April 23, 2024

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Common ADHD Medications Found to Have Additional Surprising Benefits

Common ADHD Medications Found to Have Additional Surprising Benefits

Common ADHD Medications Found to Have Additional Surprising Benefits

A new study has found that ADHD medications not only alleviate symptoms but also promote overall mental health by improving symptoms of coexisting mental disorders such as anxiety and depression. Anxiety disorders have been traditionally viewed as independent mental illnesses requiring specialized treatments, whether pharmacological, therapeutic, or a combination of both.

It was only when individuals diagnosed with Attention Deficit/Hyperactivity Disorder (ADHD) began medication treatment and experienced a reduction in both anxiety and ADHD symptoms that the intrinsic connection between the two was realized. After examining the association between the use of specific ADHD medications and their impact on mental health-related issues, a new study appears to have drawn a similar conclusion.

In most cases, ADHD results from the interaction of genetic and environmental risk factors. Its multifactorial basis also leads to a diversity of ADHD behavioral symptoms, including associations or comorbidities with other mental disorders such as mood disorders, anxiety disorders, substance use disorders, autism spectrum disorder (ASD), and intellectual and learning disabilities. Recommended ADHD medication treatments are divided into two categories: stimulants and non-stimulants, both of which are generally effective for ADHD symptoms.

In the current study, researchers examined data from 221,714 individuals aged 16 to 65 diagnosed with ADHD nationwide. Among them, 56.5% had a coexisting mental disorder, with the most common being anxiety or stress-related disorders (24%) and depressive and/or manic-depressive disorders (19.5%). Researchers analyzed the association between specific medications and the risk of psychiatric-related hospitalization, non-psychiatric-related hospitalization, work disability (defined as missing more than 14 days of work due to illness and/or receiving disability benefits), and suicide attempt or death by suicide (suicidal behavior). Non-psychiatric-related hospitalizations were primarily studied as potential safety indicators, such as hospitalizations due to adverse reactions to ADHD medications (e.g., seizures).

During a 15-year follow-up period, methylphenidate (Ritalin, Concerta) was the most commonly used ADHD medication, with 68.5% of participants having used this medication, followed by Lisdexamfetamine (Vyvanse and Elvanse) at 35.2%, combination therapy with two or more medications at 27.1%, and atomoxetine (Strattera) at 15.6%.

Common ADHD Medications Found to Have Additional Surprising Benefits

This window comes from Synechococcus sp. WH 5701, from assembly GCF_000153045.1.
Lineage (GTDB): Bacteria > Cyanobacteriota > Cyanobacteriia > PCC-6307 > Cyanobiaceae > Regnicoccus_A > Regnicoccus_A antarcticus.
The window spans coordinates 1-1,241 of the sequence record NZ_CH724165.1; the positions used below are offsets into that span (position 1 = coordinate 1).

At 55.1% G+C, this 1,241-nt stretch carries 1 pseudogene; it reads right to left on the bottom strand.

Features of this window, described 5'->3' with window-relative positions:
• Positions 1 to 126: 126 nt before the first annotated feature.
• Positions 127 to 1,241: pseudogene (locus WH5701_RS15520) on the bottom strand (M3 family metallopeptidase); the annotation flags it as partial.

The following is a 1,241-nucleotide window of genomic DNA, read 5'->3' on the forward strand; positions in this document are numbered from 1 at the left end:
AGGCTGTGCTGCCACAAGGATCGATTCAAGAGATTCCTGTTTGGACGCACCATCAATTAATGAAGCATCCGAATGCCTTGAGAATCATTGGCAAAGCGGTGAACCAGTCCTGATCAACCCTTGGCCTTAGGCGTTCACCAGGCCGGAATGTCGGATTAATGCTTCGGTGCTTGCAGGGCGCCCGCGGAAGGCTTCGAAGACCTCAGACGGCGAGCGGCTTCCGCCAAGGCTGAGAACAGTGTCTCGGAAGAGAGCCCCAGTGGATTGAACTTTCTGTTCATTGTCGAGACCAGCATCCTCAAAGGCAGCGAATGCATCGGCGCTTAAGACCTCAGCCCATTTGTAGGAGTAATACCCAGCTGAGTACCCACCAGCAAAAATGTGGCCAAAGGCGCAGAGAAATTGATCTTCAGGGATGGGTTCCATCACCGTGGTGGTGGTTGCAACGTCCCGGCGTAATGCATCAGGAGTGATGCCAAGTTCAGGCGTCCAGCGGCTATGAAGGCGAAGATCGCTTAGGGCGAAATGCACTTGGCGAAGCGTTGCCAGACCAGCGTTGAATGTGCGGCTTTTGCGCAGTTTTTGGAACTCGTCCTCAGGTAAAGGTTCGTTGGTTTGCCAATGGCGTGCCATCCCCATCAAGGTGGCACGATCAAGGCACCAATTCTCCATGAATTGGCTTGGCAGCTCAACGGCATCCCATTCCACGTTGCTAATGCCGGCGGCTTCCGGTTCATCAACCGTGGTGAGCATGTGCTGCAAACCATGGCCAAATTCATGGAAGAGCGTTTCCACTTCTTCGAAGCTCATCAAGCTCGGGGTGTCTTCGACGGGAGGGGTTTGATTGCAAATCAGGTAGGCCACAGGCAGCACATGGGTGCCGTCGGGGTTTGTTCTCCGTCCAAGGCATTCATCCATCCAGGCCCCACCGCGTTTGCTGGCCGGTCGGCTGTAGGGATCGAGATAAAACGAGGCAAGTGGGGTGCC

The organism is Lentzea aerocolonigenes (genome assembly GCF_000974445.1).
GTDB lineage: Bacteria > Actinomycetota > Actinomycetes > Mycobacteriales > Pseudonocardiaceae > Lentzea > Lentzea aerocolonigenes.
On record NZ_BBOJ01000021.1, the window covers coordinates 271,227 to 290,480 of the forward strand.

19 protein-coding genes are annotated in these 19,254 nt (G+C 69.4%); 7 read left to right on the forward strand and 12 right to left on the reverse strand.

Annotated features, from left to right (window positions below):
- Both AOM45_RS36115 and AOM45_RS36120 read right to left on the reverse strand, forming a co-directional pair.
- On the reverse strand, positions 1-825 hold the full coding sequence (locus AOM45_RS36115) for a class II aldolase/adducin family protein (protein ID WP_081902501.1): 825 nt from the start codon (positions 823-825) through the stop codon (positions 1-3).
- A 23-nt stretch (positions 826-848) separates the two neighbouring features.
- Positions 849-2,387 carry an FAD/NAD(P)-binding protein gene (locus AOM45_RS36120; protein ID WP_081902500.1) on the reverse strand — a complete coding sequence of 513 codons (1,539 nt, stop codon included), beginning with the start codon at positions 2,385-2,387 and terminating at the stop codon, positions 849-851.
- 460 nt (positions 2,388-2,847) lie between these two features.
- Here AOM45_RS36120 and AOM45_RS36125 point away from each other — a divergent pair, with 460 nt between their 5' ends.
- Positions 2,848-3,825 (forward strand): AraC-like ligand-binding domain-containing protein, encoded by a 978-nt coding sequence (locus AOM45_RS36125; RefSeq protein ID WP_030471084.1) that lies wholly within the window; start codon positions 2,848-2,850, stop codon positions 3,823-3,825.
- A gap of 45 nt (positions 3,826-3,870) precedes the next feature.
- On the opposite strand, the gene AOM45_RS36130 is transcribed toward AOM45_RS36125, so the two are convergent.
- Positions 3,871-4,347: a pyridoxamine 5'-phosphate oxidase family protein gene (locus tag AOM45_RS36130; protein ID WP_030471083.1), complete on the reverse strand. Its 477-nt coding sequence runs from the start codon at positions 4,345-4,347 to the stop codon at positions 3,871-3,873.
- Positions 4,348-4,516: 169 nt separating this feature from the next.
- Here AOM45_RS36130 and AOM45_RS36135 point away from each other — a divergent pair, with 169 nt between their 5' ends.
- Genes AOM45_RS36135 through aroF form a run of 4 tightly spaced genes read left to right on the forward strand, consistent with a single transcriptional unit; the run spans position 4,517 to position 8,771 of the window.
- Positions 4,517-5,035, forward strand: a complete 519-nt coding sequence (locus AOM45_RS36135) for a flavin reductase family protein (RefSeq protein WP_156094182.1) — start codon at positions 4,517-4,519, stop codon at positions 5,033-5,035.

Researchers found that the use of ADHD medications, particularly stimulants like Lisdexamfetamine, dexamphetamine (Dexedrine), amphetamine, and methylphenidate, was associated with a reduced risk of psychiatric hospitalization, suicidal behavior, and non-psychiatric-related hospitalization. Lisdexamfetamine, in particular, was consistently associated with a reduced risk of psychiatric hospitalization and suicidal behavior. The non-stimulant atomoxetine was only associated with a reduced risk of work disability, especially in adolescents and young adults.

“While there have been concerns that amphetamine-type drugs and methylphenidate may increase the risk of adverse mental disorders such as psychosis and mania, our study results suggest that overall, their net effect on mental illness is positive,” the researchers said. “This is consistent with several previous studies showing a reduction in the risk of suicidal behavior and substance use disorders and a lower incidence and recurrence rate of depression during the use of ADHD medications.”

While the strength of this study lies in its use of national data from a large representative cohort, the researchers noted that this could also be a limitation. The data source used lacked clinical data, including the types and severity of symptoms and comorbid symptoms related to coexisting mental disorders. They also lacked data on non-pharmacological treatments such as psychoeducation and psychotherapy and did not know if patients had the opportunity to receive these treatments. Additionally, the study results only apply to healthcare systems similar to Sweden’s, where healthcare is equally accessible to all residents, and the study participants may not fully represent the diversity of the global population.

Nevertheless, the study results are still very insightful. “Given the high prevalence of comorbid mental illnesses in patients with ADHD, these results suggest that the use of ADHD medications can reduce the incidence of comorbid mental illnesses in adolescents and adults with ADHD,” the researchers said.

The study was published in JAMA Network Open.

Common ADHD Medications Found to Have Additional Surprising Benefits

(source:internet, reference only)

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